In its latest report to promote healthy diets, Food for Thought, the British Medical Association (BMA) has recommended the introduction of a 20% tax on sugar-sweetened drinks.
“The use of taxation measures on unhealthy food and drink products has consistently been found to have the potential to improve health, with relatively high taxation levels (in the region of 20%) needed to achieve positive health outcomes,” says the report. “… a useful first step would be to implement a duty on sugar-sweetened beverages (all non-alcoholic water based beverages with added sugar, including sugar-sweetened soft drinks, energy drinks, fruit drink, sports drinks and fruit-juice concentrates) by increasing the price by at least 20%.
“This reflects that the strongest evidence of effectiveness of taxation approaches is for sugar-sweetened beverages; that these products are typically high in calories and low in essential vitamins and minerals (often referred to as ‘empty calories’); that the intake of added sugars by many children and adults in the UK far exceeds recommended levels; and that a high intake of added sugars is a risk factor for a range of health conditions.”
The BMA also says that the use of subsidisation could be used to promote the consumption of healthier products: “Consideration should therefore be given to the introduction of fiscal measures to subsidise the sale of fruit and vegetables in the UK, which could be funded by the introduction of a tax on sugar-sweetened beverages.”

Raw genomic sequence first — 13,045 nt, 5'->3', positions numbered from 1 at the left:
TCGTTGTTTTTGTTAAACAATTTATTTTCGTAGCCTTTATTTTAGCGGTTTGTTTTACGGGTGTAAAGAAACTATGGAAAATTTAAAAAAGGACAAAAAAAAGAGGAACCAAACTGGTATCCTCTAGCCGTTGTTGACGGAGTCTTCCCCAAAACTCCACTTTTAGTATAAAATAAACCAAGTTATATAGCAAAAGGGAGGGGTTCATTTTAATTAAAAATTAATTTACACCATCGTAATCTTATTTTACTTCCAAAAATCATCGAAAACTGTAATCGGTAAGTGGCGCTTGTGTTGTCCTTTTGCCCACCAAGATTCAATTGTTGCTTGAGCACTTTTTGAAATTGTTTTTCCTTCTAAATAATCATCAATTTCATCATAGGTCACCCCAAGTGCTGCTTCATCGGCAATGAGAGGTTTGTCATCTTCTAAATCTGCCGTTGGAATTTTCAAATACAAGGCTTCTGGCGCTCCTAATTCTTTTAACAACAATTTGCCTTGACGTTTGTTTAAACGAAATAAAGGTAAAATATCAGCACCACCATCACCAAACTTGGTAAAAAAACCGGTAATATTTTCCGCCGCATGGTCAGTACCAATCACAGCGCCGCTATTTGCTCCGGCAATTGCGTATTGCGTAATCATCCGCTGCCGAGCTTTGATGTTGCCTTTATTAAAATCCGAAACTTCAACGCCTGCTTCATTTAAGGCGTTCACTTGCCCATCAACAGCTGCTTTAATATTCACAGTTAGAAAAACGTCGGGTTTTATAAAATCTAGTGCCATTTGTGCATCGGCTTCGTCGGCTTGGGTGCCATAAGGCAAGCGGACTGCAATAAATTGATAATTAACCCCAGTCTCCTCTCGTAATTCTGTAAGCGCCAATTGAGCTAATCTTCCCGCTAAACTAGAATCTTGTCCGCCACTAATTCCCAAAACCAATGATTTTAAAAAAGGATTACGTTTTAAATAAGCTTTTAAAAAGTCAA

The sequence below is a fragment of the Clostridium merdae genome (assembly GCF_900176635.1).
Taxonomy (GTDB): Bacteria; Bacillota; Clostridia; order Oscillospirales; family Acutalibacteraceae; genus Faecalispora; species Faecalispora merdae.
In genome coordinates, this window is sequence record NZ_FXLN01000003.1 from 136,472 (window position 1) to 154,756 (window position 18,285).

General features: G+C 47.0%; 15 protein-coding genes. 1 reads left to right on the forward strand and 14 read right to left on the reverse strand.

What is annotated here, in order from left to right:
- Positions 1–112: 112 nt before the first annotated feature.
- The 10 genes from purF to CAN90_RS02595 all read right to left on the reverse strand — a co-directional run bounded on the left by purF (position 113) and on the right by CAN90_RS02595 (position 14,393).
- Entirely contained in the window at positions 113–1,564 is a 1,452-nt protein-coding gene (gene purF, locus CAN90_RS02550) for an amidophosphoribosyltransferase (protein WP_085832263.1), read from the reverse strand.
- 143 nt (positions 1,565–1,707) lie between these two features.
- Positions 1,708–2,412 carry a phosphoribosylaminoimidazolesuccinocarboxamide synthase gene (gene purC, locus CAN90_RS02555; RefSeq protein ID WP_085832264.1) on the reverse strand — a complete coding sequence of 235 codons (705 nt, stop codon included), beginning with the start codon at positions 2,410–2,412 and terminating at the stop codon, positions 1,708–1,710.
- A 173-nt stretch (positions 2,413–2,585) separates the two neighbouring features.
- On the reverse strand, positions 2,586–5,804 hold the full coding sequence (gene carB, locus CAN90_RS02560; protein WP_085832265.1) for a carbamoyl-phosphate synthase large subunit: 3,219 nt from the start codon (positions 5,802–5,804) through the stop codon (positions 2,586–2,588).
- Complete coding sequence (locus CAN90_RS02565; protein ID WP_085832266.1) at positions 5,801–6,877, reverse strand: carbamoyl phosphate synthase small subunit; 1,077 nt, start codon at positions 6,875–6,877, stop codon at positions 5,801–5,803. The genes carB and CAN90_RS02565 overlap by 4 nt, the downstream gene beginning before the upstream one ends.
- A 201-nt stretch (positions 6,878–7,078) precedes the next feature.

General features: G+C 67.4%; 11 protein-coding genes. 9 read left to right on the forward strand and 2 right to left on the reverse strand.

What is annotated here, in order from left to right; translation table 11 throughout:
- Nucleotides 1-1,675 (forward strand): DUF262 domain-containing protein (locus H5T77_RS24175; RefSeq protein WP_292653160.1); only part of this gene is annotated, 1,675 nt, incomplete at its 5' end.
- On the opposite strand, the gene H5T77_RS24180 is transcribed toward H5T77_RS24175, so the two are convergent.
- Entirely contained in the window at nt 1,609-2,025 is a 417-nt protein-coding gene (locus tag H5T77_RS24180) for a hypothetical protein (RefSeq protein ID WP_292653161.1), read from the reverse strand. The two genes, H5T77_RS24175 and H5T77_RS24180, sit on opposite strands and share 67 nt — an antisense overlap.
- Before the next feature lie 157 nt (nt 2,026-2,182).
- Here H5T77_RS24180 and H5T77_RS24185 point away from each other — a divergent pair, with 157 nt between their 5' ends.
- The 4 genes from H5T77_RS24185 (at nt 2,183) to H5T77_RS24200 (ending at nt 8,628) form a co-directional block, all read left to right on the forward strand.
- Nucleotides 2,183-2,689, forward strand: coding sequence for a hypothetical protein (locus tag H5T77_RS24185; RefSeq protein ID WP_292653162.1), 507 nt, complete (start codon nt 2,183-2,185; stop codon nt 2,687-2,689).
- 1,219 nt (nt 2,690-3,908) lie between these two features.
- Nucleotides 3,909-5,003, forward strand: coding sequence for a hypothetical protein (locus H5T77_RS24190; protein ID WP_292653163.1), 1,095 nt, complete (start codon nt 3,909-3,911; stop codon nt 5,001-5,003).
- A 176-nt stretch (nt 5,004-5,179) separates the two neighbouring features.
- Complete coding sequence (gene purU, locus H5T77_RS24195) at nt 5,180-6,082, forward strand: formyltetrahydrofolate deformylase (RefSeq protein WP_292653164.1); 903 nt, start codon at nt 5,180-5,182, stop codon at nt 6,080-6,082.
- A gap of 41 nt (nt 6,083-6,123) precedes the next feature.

The report also said that in other countries, such as Mexico, taxing sugary drinks has been shown to cut consumption.
However, earlier this month the Food and Drink Federation claimed that a sugar tax would not make a positive difference. In response to Jamie Oliver’s recent plan for a sugary drink tax in his restaurants, Ian Wright, director general of the FDF, said “… additional taxes on food and drinks don’t work. Where they’ve been introduced they’ve not proven effective at driving long-term change to diets.”
The Scientific Advisory Committee on Nutrition is due to publish its final recommendations on sugar consumption later this week.